This is how the fruit appears when the top part is carefully removed using a sharp sickle.

Each fruit has three pods.

The pods have a creamy brownish layer.

Remove the outer creamy brownish layer to reveal the translucent fleshy fruit.

Trying to remove the pods out of the fruit is tricky and not advisable as the fruit is easily bruised and the sweet juice is lost.

Hence it is preferable to  eat these directly from the whole fruit by using the thumb and digging into the tender juicy fruit .This is an art :))

This method ensures that the juice is intact.

I have fond memories of eating these sitting under the Palmyra trees in Granny’s village . We would reach the fields by 5pm, a guy nimbly glides up the tree along with a sickle and cuts off a few Bunches. They fall from a height of 15-20m with a thud.

He then expertly cuts them open revealing the white translucent fleshy pods.

Time to hold the fruit in the left hand and dig into the pulp using the thumb of the right hand and squeeze out the jelly along with the juice and quickly suck the juicy pulp with the mouth :)) . I know , it does sound gross :))

There is an easier method to dig into the tender fruit. Using a spoon to scoop out the pulp and the juice is quite simple and requires no mastery 🙂

Grab these if and when you come across them and enjoy the delicious fruit !!

 


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Pics from a recent trip to our village

I was due for a BMA test in a week and  was a bit nervous and had this strong urge to spend a few days in our village before I went for the test.

Here are a few pics from this visit. These pics give a  glimpse of life in a village.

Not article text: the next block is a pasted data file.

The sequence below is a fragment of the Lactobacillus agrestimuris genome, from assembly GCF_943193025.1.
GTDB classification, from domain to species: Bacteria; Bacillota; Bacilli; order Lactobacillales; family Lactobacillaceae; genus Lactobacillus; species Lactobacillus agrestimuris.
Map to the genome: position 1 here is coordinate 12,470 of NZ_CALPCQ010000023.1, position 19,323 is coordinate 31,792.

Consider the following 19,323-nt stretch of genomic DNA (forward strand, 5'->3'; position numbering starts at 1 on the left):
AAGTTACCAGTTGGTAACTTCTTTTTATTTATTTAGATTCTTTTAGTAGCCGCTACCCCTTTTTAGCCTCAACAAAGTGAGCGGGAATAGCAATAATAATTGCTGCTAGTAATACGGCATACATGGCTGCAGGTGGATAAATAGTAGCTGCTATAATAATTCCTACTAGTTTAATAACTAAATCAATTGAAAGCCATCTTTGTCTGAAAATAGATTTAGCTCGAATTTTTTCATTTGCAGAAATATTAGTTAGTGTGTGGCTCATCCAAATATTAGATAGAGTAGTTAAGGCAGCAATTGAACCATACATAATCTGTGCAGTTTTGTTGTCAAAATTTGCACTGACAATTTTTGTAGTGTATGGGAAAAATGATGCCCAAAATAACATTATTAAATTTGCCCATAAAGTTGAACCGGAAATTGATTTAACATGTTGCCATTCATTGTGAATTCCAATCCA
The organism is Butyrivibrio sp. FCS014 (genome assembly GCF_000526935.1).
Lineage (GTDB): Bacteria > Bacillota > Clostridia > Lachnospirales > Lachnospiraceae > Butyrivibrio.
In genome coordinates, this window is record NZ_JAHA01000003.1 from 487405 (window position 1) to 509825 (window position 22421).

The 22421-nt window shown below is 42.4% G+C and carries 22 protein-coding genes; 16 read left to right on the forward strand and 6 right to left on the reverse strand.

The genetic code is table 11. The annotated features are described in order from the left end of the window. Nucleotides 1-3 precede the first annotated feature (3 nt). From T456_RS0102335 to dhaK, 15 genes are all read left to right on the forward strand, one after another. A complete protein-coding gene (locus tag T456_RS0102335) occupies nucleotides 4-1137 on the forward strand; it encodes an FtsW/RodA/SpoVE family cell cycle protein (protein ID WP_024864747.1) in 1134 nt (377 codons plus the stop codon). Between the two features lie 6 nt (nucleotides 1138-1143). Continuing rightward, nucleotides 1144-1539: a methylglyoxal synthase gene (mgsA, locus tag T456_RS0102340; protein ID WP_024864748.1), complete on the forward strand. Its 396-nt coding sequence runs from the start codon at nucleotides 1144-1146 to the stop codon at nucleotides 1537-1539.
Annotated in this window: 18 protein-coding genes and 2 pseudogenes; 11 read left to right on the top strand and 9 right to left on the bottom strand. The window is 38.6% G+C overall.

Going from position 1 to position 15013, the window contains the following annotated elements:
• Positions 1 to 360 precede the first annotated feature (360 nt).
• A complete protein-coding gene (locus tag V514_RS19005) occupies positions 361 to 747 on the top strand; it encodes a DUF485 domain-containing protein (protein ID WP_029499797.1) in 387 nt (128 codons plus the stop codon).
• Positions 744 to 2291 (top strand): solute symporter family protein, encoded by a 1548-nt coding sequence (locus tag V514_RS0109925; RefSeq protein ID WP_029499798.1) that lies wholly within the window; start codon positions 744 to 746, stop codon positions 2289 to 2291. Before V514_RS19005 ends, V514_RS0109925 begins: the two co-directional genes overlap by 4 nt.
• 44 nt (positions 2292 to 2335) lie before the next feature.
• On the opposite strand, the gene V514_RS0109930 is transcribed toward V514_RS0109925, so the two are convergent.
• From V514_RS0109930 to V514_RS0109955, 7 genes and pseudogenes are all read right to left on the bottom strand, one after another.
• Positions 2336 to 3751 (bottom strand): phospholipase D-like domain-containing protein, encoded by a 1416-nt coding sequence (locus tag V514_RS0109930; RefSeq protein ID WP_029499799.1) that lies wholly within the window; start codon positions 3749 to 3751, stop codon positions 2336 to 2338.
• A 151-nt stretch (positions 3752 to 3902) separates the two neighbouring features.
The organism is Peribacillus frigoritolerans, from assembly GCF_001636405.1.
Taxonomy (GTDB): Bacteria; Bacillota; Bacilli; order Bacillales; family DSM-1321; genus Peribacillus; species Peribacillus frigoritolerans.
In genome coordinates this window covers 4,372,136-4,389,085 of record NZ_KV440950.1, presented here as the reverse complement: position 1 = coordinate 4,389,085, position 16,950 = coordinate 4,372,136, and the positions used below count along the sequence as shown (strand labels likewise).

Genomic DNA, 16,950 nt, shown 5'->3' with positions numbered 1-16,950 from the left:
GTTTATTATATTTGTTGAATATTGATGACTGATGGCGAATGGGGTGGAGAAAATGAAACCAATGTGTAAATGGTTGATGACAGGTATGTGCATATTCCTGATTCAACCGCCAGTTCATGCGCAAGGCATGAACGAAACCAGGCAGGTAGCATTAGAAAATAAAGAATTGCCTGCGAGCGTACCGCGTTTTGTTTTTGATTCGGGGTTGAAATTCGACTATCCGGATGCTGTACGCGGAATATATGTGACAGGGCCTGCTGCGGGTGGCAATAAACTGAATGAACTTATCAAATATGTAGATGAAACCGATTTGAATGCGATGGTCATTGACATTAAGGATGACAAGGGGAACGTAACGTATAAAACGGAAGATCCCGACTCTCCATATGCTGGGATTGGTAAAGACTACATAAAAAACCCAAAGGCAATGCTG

The winter months are here and village folks warm up with a bonfire in the early hours of the morning.
A group of women are warming up while discussing the days chores.

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A dish TV antenna has been fixed to a dried trunk of a Palmyra tree.
A Palmyra tree is one of the most useful trees in this part of the country. The leaves of the Palmyra tree are used as a roof for their huts ,cattle sheds and fence. It is called a thatched roof and can be seen in the pic. The palmyra fruit is relished during summer months. Palmyra Toddy is a popular drink in the villages.

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The cling clang sound of sheep bells is so soothing . The sounds from these bells , the cool evening sea breeze (this village is around 8km from the sea) and chirping birds can take us to a meditative state. This is bliss !!

I am back in Hyderabad now and as I close my eyes I transport myself to that scene and location :).

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Found a few feathers of the ‘Indian roller stuck on the trunk of a palmyra tree. The bird must be nesting on the tree. A very beautiful bird, often seen flitting from one palmyra tree to another ,is usually found near agricultural fields in this part of the country. The bird appears mostly brownish with streaks of blue when perched . While flying its light and dark blue feathers are open and the bird appears very bright ans beautiful.

Found a link to a video of the bird in flight.

http://www.arkive.org/indian-roller/coracias-benghalensis/video-00.html

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Love the contrast of a tender climber climbing up the rough trunk of a palmyra tree.

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Rural atmosphere is very peaceful , less polluted and life is very simple . A village appears to be another far away planet far far away from the noisy Urban world. Feeling energized and rejuvenated after spending a few days there. I am also done with my BMA test and awaiting the results.

” We travel not to escape life, but for life not to escape us “